Jan. 7 - JPMorgan Chase agreed to pay $1.7 billion to settle charges with U.S. regulators that it violated laws by not revealing suspicious activity of convicted Ponzi schemer Bernard Madoff. Conway G. Gittens reports.
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JP Morgan Chase is shelling out $1.7 billion to put to rest charges it failed to adequately report suspicious activity in the Bernie Madoff fraud.
By law, the bank is supposed to monitor customer activity for money laundering and inform regulators.
JPMorgan Chase admits it did not do the latter, even though bankers in more than one area noticed things weren't adding up when it came to Madoff's finances.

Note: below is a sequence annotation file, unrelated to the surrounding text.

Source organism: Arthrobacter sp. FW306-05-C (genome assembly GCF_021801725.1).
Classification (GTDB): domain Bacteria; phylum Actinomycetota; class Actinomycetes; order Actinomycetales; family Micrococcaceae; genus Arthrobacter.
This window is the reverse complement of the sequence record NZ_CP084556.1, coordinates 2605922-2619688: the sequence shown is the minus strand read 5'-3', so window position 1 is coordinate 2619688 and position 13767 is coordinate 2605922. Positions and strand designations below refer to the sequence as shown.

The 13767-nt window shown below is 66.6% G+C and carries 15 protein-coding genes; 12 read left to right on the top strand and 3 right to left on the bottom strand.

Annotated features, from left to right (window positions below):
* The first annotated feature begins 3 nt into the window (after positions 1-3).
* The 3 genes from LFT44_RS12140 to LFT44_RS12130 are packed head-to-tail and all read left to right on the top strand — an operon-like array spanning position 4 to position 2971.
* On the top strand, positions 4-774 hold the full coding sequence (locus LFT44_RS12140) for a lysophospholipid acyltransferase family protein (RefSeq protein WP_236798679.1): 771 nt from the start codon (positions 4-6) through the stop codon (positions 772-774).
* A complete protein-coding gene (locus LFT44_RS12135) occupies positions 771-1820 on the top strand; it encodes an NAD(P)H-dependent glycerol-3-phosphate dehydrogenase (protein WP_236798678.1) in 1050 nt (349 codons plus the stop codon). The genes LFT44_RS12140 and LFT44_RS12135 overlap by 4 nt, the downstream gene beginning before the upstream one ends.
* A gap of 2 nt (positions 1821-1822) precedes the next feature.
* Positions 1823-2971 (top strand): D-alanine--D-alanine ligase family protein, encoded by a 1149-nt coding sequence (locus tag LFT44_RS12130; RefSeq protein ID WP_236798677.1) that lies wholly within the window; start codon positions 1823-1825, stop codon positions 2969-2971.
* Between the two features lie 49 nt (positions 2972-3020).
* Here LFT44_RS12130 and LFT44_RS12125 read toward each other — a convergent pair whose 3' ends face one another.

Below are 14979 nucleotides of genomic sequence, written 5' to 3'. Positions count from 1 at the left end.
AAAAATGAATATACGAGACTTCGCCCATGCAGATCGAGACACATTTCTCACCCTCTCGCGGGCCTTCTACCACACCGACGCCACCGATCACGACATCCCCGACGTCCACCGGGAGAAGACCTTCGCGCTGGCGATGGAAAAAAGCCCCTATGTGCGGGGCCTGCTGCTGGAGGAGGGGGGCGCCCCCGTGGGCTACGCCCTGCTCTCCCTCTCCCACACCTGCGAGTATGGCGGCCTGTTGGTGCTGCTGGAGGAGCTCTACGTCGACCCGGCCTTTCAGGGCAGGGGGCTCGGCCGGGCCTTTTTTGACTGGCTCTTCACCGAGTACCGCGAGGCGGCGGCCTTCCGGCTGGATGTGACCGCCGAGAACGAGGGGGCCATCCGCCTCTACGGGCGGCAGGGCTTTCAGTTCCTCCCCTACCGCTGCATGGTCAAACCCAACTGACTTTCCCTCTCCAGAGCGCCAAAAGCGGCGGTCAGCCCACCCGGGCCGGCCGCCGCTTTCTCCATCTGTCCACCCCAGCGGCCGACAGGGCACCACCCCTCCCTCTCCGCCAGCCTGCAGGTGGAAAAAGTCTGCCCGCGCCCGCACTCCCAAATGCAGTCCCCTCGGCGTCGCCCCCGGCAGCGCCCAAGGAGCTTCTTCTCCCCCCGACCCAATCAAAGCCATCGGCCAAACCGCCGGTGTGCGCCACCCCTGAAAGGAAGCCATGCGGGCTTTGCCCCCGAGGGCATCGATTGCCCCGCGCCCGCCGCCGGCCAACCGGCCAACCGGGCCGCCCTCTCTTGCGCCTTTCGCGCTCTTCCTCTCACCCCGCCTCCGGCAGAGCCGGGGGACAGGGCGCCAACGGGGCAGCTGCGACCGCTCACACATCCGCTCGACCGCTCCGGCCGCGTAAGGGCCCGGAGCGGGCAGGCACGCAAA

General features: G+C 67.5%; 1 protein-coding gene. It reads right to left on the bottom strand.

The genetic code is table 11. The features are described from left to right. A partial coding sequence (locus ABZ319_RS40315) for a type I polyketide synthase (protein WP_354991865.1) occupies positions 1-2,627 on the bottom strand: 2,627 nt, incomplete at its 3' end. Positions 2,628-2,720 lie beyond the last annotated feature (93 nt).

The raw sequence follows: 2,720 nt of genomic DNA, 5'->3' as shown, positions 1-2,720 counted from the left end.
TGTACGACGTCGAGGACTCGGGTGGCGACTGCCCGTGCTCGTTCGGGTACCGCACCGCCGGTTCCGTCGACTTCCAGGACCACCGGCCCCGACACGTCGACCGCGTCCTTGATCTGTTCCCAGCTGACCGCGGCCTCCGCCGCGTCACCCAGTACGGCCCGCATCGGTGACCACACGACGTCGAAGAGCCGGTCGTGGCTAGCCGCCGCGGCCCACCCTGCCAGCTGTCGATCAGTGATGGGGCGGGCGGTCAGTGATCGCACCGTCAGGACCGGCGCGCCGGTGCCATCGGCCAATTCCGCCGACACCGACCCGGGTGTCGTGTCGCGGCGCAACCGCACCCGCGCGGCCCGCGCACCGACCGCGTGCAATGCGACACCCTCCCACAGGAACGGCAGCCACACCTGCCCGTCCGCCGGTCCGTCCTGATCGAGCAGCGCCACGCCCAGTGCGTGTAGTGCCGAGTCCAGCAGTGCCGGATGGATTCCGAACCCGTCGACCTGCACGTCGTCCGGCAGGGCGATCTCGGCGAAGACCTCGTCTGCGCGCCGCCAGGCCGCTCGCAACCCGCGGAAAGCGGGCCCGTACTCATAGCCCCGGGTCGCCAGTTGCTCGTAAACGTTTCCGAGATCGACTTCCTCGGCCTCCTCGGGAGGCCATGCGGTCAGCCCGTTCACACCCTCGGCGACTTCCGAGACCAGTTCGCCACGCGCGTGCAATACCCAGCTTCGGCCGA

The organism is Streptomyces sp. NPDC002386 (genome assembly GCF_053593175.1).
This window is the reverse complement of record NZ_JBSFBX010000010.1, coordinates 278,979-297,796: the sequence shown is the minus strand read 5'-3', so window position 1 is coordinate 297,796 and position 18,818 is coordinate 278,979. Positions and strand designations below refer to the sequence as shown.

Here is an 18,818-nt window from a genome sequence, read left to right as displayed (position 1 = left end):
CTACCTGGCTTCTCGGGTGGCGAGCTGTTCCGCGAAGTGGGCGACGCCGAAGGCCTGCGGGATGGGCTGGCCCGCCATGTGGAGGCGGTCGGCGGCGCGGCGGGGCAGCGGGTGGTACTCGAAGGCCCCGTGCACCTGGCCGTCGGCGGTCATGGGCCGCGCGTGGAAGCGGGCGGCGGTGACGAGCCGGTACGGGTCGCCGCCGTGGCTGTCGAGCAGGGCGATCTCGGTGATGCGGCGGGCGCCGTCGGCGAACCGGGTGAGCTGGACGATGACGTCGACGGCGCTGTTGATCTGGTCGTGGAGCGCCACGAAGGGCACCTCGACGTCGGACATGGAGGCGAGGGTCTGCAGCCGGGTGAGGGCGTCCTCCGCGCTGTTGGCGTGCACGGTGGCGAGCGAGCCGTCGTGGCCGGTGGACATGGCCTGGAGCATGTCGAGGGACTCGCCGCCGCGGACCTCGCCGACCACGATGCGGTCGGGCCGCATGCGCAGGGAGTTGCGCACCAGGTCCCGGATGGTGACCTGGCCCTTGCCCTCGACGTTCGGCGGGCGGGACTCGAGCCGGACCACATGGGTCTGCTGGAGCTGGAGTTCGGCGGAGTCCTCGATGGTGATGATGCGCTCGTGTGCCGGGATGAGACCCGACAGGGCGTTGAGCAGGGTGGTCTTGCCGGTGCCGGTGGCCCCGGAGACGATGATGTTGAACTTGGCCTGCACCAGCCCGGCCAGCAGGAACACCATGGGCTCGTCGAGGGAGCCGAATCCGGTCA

As part of the settlement, the bank agreed not to apply for a tax deduction or tax credit for the $1.7 billion payment AND to tighten up anti-money laundering controls.
The money is headed for Madoff's victims.
Bernie Madoff is serving a 150-year prison term for defrauding thousands of investors in one of the biggest Ponzi schemes in modern history.
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